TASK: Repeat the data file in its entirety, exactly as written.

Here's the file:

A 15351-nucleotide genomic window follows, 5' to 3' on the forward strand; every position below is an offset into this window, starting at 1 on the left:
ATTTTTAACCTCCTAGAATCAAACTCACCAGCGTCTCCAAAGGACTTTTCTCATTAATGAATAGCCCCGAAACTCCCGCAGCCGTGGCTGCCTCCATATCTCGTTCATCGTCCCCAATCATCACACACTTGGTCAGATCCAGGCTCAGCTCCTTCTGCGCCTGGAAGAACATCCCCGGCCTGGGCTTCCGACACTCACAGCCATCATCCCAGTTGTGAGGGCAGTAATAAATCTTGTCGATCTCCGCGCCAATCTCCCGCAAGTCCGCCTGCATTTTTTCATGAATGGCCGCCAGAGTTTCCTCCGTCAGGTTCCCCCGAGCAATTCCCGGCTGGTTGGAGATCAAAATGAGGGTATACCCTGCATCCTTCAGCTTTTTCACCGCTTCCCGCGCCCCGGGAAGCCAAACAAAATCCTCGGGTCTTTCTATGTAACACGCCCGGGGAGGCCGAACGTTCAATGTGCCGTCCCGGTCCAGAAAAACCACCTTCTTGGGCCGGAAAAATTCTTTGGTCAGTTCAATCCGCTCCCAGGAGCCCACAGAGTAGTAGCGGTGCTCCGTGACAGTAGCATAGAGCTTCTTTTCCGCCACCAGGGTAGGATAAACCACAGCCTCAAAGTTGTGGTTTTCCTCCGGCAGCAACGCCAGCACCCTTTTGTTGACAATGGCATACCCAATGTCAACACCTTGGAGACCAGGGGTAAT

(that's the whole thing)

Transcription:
A 15351-nucleotide genomic window follows, 5' to 3' on the forward strand; every position below is an offset into this window, starting at 1 on the left:
ATTTTTAACCTCCTAGAATCAAACTCACCAGCGTCTCCAAAGGACTTTTCTCATTAATGAATAGCCCCGAAACTCCCGCAGCCGTGGCTGCCTCCATATCTCGTTCATCGTCCCCAATCATCACACACTTGGTCAGATCCAGGCTCAGCTCCTTCTGCGCCTGGAAGAACATCCCCGGCCTGGGCTTCCGACACTCACAGCCATCATCCCAGTTGTGAGGGCAGTAATAAATCTTGTCGATCTCCGCGCCAATCTCCCGCAAGTCCGCCTGCATTTTTTCATGAATGGCCGCCAGAGTTTCCTCCGTCAGGTTCCCCCGAGCAATTCCCGGCTGGTTGGAGATCAAAATGAGGGTATACCCTGCATCCTTCAGCTTTTTCACCGCTTCCCGCGCCCCGGGAAGCCAAACAAAATCCTCGGGTCTTTCTATGTAACACGCCCGGGGAGGCCGAACGTTCAATGTGCCGTCCCGGTCCAGAAAAACCACCTTCTTGGGCCGGAAAAATTCTTTGGTCAGTTCAATCCGCTCCCAGGAGCCCACAGAGTAGTAGCGGTGCTCCGTGACAGTAGCATAGAGCTTCTTTTCCGCCACCAGGGTAGGATAAACCACAGCCTCAAAGTTGTGGTTTTCCTCCGGCAGCAACGCCAGCACCCTTTTGTTGACAATGGCATACCCAATGTCAACACCTTGGAGACCAGGGGTAAT